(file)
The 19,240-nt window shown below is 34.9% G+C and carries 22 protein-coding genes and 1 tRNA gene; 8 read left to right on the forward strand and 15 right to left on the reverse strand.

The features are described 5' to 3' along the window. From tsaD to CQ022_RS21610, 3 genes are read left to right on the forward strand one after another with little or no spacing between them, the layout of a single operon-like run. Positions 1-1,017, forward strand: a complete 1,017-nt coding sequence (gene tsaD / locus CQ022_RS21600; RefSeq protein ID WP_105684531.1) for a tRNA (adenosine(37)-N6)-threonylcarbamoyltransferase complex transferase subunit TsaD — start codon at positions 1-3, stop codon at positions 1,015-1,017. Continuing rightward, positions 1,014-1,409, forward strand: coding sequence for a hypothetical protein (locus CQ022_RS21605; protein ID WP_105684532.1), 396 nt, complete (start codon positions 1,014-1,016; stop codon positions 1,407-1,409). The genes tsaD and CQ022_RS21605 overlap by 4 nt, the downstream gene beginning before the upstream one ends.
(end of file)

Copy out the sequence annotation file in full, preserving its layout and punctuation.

The 19,240-nt window shown below is 34.9% G+C and carries 22 protein-coding genes and 1 tRNA gene; 8 read left to right on the forward strand and 15 right to left on the reverse strand.

The features are described 5' to 3' along the window. From tsaD to CQ022_RS21610, 3 genes are read left to right on the forward strand one after another with little or no spacing between them, the layout of a single operon-like run. Positions 1-1,017, forward strand: a complete 1,017-nt coding sequence (gene tsaD / locus CQ022_RS21600; RefSeq protein ID WP_105684531.1) for a tRNA (adenosine(37)-N6)-threonylcarbamoyltransferase complex transferase subunit TsaD — start codon at positions 1-3, stop codon at positions 1,015-1,017. Continuing rightward, positions 1,014-1,409, forward strand: coding sequence for a hypothetical protein (locus CQ022_RS21605; protein ID WP_105684532.1), 396 nt, complete (start codon positions 1,014-1,016; stop codon positions 1,407-1,409). The genes tsaD and CQ022_RS21605 overlap by 4 nt, the downstream gene beginning before the upstream one ends.